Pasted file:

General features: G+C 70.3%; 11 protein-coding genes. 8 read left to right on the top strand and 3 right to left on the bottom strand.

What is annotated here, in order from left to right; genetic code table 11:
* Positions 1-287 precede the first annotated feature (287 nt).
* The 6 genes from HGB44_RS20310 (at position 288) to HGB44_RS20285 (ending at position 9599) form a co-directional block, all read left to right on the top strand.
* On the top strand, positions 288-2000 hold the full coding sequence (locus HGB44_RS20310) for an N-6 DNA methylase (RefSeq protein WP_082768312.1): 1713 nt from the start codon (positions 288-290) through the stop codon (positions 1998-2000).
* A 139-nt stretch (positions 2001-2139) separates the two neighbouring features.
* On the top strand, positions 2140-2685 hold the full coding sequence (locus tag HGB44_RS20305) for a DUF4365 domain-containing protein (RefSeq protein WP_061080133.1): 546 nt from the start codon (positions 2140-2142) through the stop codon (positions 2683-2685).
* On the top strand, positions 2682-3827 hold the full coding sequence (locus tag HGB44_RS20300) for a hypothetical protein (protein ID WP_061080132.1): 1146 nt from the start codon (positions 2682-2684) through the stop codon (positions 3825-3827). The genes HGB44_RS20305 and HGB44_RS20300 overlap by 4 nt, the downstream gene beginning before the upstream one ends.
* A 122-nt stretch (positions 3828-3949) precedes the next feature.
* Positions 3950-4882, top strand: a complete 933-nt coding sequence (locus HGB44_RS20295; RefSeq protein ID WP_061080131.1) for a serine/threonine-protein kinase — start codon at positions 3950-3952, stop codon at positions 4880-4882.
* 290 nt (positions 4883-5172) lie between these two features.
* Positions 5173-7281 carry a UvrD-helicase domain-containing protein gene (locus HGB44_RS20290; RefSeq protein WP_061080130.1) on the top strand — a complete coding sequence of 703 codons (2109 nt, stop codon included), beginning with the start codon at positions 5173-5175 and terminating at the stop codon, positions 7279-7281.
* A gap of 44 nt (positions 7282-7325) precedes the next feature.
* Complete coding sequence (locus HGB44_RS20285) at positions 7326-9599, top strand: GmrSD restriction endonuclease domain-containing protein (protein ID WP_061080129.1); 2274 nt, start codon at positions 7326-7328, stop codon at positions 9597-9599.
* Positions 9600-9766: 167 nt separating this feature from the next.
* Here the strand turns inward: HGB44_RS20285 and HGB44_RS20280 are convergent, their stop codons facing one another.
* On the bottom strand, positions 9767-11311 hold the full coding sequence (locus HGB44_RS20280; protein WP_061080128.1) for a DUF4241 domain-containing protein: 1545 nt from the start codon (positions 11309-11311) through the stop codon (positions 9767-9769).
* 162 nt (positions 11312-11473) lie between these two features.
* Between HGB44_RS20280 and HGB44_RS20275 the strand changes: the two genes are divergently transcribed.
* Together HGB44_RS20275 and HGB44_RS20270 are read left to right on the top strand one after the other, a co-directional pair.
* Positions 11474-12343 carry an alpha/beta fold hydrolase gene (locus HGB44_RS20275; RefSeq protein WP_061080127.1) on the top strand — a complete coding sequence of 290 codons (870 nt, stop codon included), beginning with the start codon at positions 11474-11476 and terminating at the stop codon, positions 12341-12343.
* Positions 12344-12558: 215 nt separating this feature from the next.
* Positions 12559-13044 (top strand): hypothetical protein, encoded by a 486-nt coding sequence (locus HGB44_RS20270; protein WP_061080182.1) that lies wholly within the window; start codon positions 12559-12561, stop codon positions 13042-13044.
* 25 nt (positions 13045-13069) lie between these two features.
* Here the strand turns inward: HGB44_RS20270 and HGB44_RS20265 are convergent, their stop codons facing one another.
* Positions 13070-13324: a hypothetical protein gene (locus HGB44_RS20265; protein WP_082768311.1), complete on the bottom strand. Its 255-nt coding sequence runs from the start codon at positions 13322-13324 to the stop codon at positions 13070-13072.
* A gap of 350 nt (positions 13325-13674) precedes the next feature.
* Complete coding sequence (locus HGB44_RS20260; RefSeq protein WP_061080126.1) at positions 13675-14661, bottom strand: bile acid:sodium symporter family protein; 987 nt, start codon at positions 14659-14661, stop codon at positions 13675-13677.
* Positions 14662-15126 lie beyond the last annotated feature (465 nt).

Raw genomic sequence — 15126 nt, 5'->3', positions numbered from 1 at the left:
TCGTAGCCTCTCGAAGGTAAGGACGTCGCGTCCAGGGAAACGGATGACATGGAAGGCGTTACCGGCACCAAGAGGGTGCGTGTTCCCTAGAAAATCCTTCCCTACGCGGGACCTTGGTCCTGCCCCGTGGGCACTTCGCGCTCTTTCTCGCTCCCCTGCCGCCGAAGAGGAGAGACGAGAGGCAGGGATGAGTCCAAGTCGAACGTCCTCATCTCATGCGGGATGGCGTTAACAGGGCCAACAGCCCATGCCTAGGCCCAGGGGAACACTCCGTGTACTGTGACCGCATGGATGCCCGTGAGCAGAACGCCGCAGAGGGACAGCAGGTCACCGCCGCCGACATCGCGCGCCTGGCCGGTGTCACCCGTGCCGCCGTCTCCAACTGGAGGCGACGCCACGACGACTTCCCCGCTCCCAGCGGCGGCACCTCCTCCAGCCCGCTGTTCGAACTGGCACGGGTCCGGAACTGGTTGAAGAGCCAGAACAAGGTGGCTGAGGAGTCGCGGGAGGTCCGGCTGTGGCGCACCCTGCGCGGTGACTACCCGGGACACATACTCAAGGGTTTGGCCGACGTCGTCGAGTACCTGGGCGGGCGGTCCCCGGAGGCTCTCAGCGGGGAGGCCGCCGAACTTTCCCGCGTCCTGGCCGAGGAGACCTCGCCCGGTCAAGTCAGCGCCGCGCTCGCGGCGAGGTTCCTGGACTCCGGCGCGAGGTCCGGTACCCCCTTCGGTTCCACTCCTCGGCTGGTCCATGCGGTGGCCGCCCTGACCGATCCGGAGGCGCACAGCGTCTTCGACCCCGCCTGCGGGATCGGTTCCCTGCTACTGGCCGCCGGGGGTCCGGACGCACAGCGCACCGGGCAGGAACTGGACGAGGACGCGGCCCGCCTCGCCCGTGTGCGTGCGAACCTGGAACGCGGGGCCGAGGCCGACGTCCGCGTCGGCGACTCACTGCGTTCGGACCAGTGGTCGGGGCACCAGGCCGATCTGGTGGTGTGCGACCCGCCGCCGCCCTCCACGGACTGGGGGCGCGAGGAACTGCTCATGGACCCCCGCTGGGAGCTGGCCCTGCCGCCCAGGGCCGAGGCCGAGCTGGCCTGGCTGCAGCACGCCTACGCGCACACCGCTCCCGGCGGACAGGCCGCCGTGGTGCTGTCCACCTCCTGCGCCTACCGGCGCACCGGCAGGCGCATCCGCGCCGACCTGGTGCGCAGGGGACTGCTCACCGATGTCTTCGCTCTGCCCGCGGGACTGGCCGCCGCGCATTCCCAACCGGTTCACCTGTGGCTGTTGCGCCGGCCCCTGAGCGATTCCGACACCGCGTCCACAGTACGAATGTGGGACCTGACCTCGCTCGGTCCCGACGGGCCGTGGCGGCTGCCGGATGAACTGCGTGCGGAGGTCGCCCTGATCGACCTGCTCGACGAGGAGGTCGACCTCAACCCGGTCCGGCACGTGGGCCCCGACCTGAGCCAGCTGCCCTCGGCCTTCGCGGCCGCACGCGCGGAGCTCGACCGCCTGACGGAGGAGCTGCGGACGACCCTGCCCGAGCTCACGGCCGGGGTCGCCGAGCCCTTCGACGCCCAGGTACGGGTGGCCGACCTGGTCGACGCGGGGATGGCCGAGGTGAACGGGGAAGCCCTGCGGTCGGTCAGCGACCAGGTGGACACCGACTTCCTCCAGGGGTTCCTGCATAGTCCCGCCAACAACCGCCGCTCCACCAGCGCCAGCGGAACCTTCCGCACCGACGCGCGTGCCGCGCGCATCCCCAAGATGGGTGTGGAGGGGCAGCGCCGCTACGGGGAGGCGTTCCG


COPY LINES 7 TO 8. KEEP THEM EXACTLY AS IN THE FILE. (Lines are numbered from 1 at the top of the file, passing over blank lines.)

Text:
* On the top strand, positions 2140-2685 hold the full coding sequence (locus tag HGB44_RS20305) for a DUF4365 domain-containing protein (RefSeq protein WP_061080133.1): 546 nt from the start codon (positions 2140-2142) through the stop codon (positions 2683-2685).
* On the top strand, positions 2682-3827 hold the full coding sequence (locus tag HGB44_RS20300) for a hypothetical protein (protein ID WP_061080132.1): 1146 nt from the start codon (positions 2682-2684) through the stop codon (positions 3825-3827). The genes HGB44_RS20305 and HGB44_RS20300 overlap by 4 nt, the downstream gene beginning before the upstream one ends.